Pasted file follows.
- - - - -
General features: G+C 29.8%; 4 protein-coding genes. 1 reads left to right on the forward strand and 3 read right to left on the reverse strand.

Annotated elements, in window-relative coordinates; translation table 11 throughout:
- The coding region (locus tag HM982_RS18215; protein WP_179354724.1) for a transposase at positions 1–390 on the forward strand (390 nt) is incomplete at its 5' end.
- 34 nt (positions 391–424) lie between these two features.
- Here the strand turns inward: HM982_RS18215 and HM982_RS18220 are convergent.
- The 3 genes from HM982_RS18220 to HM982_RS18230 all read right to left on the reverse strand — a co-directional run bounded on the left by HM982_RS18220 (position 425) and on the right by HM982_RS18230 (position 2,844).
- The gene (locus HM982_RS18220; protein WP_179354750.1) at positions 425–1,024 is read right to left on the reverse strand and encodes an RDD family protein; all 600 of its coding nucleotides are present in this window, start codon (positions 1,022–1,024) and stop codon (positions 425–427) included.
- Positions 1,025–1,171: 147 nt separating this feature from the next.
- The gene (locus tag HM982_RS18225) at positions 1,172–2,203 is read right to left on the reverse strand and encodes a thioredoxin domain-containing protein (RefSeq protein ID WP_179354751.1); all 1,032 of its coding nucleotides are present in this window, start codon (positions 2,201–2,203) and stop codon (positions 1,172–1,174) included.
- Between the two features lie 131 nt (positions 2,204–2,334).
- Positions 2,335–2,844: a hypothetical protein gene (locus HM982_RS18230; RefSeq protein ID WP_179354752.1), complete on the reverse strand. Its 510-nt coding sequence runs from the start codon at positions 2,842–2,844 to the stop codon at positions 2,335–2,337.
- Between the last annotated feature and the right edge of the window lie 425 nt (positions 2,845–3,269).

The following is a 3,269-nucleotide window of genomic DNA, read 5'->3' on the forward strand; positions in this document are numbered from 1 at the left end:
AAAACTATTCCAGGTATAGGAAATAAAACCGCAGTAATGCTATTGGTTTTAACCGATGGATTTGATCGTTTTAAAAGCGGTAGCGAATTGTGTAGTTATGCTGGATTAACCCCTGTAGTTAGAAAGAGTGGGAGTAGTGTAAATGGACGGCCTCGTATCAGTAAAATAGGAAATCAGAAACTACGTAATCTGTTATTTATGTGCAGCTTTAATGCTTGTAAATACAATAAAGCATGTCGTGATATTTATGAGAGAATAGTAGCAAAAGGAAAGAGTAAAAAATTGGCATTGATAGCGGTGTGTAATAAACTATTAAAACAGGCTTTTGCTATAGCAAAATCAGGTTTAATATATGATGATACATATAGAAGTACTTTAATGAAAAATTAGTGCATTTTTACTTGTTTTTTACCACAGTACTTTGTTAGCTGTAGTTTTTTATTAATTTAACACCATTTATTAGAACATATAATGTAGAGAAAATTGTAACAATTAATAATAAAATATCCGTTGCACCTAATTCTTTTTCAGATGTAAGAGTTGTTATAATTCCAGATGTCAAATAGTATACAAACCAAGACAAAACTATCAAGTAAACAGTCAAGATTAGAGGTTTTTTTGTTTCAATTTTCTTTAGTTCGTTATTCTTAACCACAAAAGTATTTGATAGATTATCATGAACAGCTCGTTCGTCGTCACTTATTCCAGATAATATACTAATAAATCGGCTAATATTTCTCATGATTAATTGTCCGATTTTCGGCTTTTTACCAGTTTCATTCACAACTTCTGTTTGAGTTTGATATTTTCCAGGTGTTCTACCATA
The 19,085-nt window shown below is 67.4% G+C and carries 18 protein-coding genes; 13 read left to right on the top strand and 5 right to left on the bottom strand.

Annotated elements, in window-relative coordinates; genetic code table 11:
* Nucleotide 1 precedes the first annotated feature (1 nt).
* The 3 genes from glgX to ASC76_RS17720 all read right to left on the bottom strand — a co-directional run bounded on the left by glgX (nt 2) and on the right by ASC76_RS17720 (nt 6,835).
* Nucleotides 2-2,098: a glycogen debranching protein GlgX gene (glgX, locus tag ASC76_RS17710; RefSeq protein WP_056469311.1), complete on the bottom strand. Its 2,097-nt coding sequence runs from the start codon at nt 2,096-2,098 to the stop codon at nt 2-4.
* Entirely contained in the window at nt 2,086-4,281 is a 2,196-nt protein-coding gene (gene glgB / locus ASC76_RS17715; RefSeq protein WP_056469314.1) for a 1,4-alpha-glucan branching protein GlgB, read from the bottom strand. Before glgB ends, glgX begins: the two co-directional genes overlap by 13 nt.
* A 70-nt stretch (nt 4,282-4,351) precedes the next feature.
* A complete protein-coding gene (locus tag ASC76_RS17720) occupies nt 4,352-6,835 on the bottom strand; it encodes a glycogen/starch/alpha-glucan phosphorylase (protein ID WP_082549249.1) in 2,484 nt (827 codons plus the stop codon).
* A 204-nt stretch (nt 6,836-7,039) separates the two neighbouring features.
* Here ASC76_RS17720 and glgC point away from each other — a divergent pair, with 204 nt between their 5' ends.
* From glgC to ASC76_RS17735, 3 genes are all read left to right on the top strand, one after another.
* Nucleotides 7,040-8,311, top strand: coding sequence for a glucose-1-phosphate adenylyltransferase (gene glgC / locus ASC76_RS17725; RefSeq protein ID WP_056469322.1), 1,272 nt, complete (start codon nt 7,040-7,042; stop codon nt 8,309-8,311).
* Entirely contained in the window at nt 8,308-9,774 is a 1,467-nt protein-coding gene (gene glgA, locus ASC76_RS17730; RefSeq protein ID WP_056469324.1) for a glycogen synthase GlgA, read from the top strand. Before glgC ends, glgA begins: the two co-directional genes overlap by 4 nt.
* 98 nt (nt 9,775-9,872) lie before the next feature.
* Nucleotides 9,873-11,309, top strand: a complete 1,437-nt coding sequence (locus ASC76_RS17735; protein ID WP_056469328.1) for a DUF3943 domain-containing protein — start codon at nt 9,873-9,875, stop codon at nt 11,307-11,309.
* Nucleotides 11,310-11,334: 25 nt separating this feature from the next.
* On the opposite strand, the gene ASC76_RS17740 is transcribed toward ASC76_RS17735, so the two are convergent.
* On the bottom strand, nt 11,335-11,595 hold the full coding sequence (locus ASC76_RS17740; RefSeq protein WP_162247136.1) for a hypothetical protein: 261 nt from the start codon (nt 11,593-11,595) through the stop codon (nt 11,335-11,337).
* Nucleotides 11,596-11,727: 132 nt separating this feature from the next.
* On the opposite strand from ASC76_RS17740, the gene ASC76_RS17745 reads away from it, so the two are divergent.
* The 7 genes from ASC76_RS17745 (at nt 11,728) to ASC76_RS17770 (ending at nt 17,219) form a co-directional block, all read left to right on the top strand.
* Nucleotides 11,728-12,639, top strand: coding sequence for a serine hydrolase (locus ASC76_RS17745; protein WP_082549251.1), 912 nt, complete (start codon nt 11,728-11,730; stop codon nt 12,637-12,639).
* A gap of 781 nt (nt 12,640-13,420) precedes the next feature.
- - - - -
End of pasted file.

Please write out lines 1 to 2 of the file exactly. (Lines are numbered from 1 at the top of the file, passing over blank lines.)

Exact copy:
General features: G+C 29.8%; 4 protein-coding genes. 1 reads left to right on the forward strand and 3 read right to left on the reverse strand.

Annotated elements, in window-relative coordinates; translation table 11 throughout: